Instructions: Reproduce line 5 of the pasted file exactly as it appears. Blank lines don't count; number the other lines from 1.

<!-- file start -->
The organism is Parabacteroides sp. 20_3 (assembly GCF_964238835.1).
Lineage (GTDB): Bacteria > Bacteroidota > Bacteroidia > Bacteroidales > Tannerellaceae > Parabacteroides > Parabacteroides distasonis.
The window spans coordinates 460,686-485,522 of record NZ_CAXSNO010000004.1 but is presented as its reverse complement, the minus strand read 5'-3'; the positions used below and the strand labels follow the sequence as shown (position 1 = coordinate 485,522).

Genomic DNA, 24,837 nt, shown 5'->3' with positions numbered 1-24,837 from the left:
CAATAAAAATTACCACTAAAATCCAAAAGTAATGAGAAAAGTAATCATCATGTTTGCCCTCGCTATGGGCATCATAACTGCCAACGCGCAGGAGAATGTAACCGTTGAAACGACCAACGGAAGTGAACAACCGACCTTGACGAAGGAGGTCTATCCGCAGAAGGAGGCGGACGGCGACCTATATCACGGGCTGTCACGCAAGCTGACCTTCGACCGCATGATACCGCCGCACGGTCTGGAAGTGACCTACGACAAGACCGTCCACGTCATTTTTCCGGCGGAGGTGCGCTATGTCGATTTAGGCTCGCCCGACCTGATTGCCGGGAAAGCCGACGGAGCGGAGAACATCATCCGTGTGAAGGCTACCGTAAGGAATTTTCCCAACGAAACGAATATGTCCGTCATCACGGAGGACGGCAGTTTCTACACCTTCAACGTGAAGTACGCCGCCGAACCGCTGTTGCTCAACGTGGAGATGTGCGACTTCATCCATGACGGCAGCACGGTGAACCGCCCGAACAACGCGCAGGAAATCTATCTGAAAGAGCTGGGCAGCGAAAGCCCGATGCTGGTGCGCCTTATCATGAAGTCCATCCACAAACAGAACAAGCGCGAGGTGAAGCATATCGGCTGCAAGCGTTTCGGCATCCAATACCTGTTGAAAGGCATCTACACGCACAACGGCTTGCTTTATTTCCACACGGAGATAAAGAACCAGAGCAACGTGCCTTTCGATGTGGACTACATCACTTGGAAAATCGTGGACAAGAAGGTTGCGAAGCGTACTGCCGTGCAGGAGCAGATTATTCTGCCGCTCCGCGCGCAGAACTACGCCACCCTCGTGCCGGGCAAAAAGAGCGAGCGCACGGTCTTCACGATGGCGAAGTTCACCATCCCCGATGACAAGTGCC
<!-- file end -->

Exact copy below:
CAATAAAAATTACCACTAAAATCCAAAAGTAATGAGAAAAGTAATCATCATGTTTGCCCTCGCTATGGGCATCATAACTGCCAACGCGCAGGAGAATGTAACCGTTGAAACGACCAACGGAAGTGAACAACCGACCTTGACGAAGGAGGTCTATCCGCAGAAGGAGGCGGACGGCGACCTATATCACGGGCTGTCACGCAAGCTGACCTTCGACCGCATGATACCGCCGCACGGTCTGGAAGTGACCTACGACAAGACCGTCCACGTCATTTTTCCGGCGGAGGTGCGCTATGTCGATTTAGGCTCGCCCGACCTGATTGCCGGGAAAGCCGACGGAGCGGAGAACATCATCCGTGTGAAGGCTACCGTAAGGAATTTTCCCAACGAAACGAATATGTCCGTCATCACGGAGGACGGCAGTTTCTACACCTTCAACGTGAAGTACGCCGCCGAACCGCTGTTGCTCAACGTGGAGATGTGCGACTTCATCCATGACGGCAGCACGGTGAACCGCCCGAACAACGCGCAGGAAATCTATCTGAAAGAGCTGGGCAGCGAAAGCCCGATGCTGGTGCGCCTTATCATGAAGTCCATCCACAAACAGAACAAGCGCGAGGTGAAGCATATCGGCTGCAAGCGTTTCGGCATCCAATACCTGTTGAAAGGCATCTACACGCACAACGGCTTGCTTTATTTCCACACGGAGATAAAGAACCAGAGCAACGTGCCTTTCGATGTGGACTACATCACTTGGAAAATCGTGGACAAGAAGGTTGCGAAGCGTACTGCCGTGCAGGAGCAGATTATTCTGCCGCTCCGCGCGCAGAACTACGCCACCCTCGTGCCGGGCAAAAAGAGCGAGCGCACGGTCTTCACGATGGCGAAGTTCACCATCCCCGATGACAAGTGCC